A half-century ago last week, a BMW 1600-2 rolled off a Munich assembly line, freshly bathed in an off-white paint color called Chamonix and assembled by what I can only assume were meticulously trained German craftsmen, peering down their noses through reading glasses as they expertly cinched down every nut, bolt, and screw on the car.
Fifteen days later, it rolled off the boat in New York City under the brief stewardship of Hoffman Motor Car Company before being shipped off to its first owner under the Californian sun.
Over the next 43 years, the car served under a slew of owners, suffered at least one collision, apparently sheltered a family of rodents, and somehow retained its original 1.6-liter engine.
Then it came to me.
Over the last seven years, the car has had three engine swaps, a full suspension rehabilitation and update, bigger, more capable brakes installed at all for corners, a rewiring from headlight to taillight, two headliners, a new(-ish) interior, two sets of wheels and three sets of tires. I’ve cobbled together a keyless entry system, and it even has an acceptable stereo. I never did get to painting it, though.
And now, she’s 50. She’s become a Molly Shannon punchline.
My formative automotive years spanned the mid-1990s. 1960s and ‘70s American muscle car owners were my early envy. Japanese sports cars were really hitting their stride, and I distinctly remember seeing E30 M3s in parking lots in their pre-legendary years. My high school parking lot was mostly populated by late-1980s pickups and American sedans less than 15 years old.
Back then, a 50-year-old car was kind of out of the question. The idea of daily driving a 1940s car seemed untenable. Even if you could find one that wasn’t rustier than a WWII shipwreck, you still had to tackle seemingly insurmountable technological hurdles, assuming you wished to safely move faster than 35 mph. (Ask David Tracy how that road trip is going.)
Keeping the simple engines running was possible, but you had to source wearable mechanical parts from evaporating supplies. Manic drum brakes made for white-knuckled stops. If gas wasn’t so cheap in the ‘90s, then driving a fuel-guzzling sled would have also been a challenge.
There was a time when labor was cheap and automotive technology was simple enough that you could keep modifying an older car. By the ‘90s, though, labor had already began to be more expensive and technology wasn’t cheap or advanced enough yet. No one was swapping malaise-era drivetrains into ‘46 Fords; it just didn’t make sense.
While parts were still being made for 20-30 year old cars, finding a fender for a 1947 Studebaker Champion Deluxe usually meant a hopeful drive to an annual swap meet.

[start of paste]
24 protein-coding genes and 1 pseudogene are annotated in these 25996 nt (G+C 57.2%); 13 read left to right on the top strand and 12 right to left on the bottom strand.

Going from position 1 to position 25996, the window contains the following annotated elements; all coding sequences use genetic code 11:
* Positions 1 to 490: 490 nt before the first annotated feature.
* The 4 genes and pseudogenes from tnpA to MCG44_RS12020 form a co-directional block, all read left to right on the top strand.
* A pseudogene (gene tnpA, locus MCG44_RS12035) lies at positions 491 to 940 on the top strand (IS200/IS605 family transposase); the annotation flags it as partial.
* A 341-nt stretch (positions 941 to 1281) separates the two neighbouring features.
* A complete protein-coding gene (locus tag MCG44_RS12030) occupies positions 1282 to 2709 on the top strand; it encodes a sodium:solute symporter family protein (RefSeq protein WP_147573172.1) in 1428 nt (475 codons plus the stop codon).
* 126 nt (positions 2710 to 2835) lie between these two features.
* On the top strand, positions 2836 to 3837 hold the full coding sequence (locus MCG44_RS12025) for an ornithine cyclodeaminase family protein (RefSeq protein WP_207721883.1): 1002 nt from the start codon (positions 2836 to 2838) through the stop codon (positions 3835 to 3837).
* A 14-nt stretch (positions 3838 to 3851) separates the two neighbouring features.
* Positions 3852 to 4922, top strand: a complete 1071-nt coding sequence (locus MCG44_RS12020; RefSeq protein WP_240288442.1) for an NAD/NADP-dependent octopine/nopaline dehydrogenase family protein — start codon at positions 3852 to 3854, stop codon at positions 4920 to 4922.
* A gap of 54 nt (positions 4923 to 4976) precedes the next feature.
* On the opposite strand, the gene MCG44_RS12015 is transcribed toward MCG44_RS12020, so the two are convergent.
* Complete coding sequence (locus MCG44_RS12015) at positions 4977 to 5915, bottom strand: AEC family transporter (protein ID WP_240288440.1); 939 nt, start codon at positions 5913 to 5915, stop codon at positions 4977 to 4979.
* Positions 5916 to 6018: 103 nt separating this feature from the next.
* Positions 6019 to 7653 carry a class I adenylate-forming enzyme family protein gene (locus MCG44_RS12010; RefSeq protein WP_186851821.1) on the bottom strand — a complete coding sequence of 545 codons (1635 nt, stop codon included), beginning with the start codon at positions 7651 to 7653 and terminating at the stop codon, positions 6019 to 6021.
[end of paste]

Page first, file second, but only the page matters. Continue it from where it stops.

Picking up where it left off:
Fast forward to last week. My 50-year-old BMW has no problem keeping up with traffic or braking and turning to avoid it. This is made possible by two important concepts: the passage of time and the internet.
To begin with, the Bavarians designed a really capable suspension system from the start. MacPherson struts and disc brakes up front paired well with the independent rear suspension. The factory four-cylinder happily made use of its overhead cam and effortlessly sang a 4100 RPM note at 70 mph. In short, technology has come a long way in 20 years.
Then, the internet showed up. Suddenly, vintage car owners were connected with each other. Massive trading networks of parts and knowledge opened up as modern technology gave birth to the source of almost all knowledge, hatred, and wastes of work hours: the message board.
Additionally, other technologies began to contribute. Laser scanning, 3D printing, virtual physical testing, and computer-driven milling machines began to produce better solutions for maintenance and upgrade. Crowd-funded projects helped push area-specific technologies, leveraging thousands of hours of engineering time, all to make keeping your car on the road, because other people share your passion. If you get stuck, just upload a YouTube video and someone will home in with the solution.
Now, we have resources. Parts are more and more available. For some models, you can even buy an entirely new body. For others, you can bolt on or modify other, more common parts to fit your car, thanks to experimentation by other enthusiasts.
Recently, I counted parts from as many as 10 different models of cars currently installed and working together in my 1600. I’ve got an engine and transmission from an early ‘90s E30, brakes from BMW, Volvo, and Volkswagen models, and random, custom-made pieces to make it all work.
At one point, I even had Ford ignition parts under the hood. Sure, there are challenges. Some parts just aren’t available and may never be. Others are getting rare enough to skyrocket in price.
I’m fairly certain that I’ll never find the super-rare correct nose trim that is specific to my car, but then again, someone might figure out a way to fabricate it before long.
So now, my half-century-old 1600 doesn’t seem so old. There may be a day where it becomes unsustainable to keep my car on the road, but for now, that day is far beyond the horizon.
I guess I’ll keep driving it.